Thanks to Canadian operative Scissorhead Dimitrios we learn of multiple, interesting daring-do’s in the land of Golden Plated Magical Panties.
As you may recall a few weeks back, Mock, Paper, Scissors brought you the breaking news that Idaho exists (and we still have our doubts) because Idaho (if it exists) banned the sale of Five Wives Vodka. The reason Idaho (which allegedly exists) banned said vodka was that some Magical Panties Enthusiasts in Idaho (should it actually exist) might take offense at the implication of polygamy, because DAMMIT – they don’t do that (anymore). For the record, Five Wives Vodka is distilled in Utah, home of Magical Panties Enthusiasts and ground-zero of polygamy, at least in the United States, and absolutely for Magical Pantiesism.
Anyway, Jonathan Turley, an notable attorney and law professor at George Washington University Law School in Washington, D.C., sent a letter threatening a federal lawsuit if Idaho didn’t reverse itself and allow the provocatively labeled vodka brand to be sold in the state (as if said state actually existed). And that’s when all hell broke loose, and Unicorns and Fauns, and god knows what else that live in “Idaho” suddenly got the right to buy Five Wives Vodka:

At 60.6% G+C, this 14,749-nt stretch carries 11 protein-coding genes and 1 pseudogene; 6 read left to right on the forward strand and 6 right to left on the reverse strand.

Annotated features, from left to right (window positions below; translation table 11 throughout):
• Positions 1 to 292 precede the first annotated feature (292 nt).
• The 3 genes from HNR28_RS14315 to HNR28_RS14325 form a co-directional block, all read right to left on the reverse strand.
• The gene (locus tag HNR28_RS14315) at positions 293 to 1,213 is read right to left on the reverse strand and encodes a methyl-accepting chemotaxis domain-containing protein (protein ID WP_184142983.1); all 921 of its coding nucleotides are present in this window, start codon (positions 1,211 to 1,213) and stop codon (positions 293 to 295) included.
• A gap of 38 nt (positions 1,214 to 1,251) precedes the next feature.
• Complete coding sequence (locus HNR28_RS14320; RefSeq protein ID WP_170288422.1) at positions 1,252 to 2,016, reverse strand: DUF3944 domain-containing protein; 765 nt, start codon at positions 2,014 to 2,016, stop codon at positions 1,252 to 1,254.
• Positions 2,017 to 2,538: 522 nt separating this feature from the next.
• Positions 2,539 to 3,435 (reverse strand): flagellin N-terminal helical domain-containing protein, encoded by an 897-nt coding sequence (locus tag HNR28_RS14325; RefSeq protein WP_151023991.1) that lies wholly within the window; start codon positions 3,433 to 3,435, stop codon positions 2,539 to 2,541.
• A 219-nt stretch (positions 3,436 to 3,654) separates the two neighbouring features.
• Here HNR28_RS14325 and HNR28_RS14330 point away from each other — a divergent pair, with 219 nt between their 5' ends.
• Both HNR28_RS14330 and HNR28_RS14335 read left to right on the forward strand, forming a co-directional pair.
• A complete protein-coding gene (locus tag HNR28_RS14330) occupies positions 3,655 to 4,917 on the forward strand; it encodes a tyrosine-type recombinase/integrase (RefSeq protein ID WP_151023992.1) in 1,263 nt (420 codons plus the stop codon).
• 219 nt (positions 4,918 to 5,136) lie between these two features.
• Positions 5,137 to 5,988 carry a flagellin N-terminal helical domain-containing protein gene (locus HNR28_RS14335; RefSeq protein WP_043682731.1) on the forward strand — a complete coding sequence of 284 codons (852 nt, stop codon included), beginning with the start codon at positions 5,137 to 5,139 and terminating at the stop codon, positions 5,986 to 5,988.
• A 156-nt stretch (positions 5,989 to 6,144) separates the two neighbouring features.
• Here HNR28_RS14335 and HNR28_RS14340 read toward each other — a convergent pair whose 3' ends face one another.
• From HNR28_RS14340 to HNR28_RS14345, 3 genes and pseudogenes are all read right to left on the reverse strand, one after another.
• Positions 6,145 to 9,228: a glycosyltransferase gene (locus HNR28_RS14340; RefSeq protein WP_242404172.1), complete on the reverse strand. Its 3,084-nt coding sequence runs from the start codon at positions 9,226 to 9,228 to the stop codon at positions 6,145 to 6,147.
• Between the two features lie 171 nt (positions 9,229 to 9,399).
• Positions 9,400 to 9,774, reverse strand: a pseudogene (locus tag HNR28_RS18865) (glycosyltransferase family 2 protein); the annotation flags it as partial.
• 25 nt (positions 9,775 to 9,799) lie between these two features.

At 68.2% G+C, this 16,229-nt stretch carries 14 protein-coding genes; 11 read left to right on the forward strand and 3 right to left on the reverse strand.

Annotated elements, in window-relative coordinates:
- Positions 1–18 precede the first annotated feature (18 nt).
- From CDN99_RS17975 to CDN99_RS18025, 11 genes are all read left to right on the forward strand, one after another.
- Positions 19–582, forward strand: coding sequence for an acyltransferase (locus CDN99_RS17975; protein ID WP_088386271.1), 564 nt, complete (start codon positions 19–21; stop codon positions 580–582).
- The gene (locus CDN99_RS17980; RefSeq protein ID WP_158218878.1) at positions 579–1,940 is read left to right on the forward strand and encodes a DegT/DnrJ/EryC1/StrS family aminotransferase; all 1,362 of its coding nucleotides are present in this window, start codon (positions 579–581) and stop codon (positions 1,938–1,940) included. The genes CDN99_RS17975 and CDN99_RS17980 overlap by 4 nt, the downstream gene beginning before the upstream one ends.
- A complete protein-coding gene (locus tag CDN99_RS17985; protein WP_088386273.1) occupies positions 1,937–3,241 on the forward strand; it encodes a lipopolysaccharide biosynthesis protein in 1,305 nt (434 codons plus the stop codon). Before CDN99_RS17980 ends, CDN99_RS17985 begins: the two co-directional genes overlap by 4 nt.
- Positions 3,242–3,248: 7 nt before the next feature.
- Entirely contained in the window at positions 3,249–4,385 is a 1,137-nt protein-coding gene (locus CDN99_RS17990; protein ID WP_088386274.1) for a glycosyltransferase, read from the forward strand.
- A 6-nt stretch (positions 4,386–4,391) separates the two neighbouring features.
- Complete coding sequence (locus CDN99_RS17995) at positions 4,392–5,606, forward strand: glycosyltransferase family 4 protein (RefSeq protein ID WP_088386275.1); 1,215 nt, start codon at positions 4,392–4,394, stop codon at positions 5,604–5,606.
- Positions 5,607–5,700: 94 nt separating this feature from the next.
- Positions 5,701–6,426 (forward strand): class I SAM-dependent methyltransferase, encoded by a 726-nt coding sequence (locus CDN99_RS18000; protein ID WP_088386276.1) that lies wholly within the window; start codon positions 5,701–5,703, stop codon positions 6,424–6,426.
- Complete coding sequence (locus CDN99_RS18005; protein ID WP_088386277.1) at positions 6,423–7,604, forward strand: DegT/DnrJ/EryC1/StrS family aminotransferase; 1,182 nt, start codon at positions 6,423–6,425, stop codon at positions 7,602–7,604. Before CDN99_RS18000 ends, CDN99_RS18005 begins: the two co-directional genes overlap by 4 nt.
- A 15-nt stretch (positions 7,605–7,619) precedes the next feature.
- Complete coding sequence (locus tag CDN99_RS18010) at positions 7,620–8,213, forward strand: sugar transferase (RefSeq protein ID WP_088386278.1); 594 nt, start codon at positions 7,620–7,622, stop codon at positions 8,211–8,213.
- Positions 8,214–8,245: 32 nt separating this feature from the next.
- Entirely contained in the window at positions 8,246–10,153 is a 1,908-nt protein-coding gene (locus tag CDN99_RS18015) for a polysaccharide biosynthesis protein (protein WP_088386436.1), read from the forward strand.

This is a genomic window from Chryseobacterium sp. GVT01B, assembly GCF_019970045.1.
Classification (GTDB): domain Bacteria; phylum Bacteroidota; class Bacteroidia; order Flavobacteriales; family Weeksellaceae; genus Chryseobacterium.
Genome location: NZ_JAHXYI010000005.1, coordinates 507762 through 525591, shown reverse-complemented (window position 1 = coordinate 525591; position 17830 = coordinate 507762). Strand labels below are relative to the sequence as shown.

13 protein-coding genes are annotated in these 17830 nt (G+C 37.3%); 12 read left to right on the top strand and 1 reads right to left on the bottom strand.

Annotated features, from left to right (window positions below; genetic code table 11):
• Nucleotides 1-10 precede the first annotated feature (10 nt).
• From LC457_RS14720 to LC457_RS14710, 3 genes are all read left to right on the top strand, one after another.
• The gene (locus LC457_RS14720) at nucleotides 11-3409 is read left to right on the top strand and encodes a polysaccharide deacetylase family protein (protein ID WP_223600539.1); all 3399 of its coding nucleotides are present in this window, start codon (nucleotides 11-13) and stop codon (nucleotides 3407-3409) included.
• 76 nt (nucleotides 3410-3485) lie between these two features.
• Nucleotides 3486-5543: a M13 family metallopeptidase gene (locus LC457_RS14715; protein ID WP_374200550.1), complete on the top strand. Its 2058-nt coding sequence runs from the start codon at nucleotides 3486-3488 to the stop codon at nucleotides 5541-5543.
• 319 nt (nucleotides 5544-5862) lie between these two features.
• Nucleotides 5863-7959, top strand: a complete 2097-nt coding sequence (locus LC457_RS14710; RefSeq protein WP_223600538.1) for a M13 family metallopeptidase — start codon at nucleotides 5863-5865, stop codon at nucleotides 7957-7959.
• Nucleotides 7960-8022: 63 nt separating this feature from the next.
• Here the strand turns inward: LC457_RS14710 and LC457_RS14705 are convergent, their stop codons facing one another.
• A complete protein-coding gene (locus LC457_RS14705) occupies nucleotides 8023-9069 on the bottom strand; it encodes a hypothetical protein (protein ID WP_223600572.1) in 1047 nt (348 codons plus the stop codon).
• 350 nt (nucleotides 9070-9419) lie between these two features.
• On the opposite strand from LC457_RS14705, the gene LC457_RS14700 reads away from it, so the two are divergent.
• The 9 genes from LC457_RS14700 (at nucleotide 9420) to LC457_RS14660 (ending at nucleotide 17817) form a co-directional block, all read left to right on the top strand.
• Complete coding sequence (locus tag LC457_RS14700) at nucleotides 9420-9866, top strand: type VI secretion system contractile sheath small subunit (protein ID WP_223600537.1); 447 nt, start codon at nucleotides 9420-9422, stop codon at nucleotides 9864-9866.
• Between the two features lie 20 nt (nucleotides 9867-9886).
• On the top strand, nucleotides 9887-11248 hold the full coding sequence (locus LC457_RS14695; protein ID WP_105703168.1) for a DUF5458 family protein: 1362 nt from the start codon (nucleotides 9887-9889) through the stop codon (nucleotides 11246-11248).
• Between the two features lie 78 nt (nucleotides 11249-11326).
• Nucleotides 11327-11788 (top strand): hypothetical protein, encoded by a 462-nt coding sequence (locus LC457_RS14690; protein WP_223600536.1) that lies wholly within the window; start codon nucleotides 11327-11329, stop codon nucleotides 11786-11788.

“Within hours of receiving Turley’s letter, which raised multiple constitutional challenges to Idaho’s earlier decision , Idaho state liquor division Director Jeff Anderson announced that Idahoans could immediately purchase Five Wives vodka by special order from any state liquor store; he’s also reconsidering a request to stock the product on state liquor store shelves.”
Score one for booze! Freedoms!
But the Turley news doesn’t end there:
Utah announced on May 31 that it wouldn’t prosecute Kody Brown and his four wives for bigamy, but Turley and Brown pledged to continue the lawsuit.
Brown and his wives and 16 children moved to Nevada after Lehi, Utah, police began an investigation into possible charges after the family appeared on the TLC reality series. They sued to overturn Utah’s bigamy law, citing issues of privacy and religious freedom.
Turley argued that the Browns didn’t have multiple marriage licenses and were being prosecuted “solely because they call themselves a family in the eyes of their church.”
“The disparate treatment of polygamists denies them the basic liberties and equal protection under the law guaranteed by the First and Fourteenth Amendments of the United States Constitution,” Turley wrote in the lawsuit.
OK, so you got that? In Idaho (if it exists) you can now (with permission) buy Utah’s Five Wives Vodka, even though it might offend Magical Panties Enthusiasts, and via the same attorney, in Utah you might not be prosecuted for having five wives (not the vodka, the women) regardless of your Magical Panties branding sensitivities. No word (yet) from Nevada about polygamy and magical panties enthusiast Kody Brown now residing there with his 4 wives and 16 children.
(The Spokesman Review via Scissorhead Dimitrios)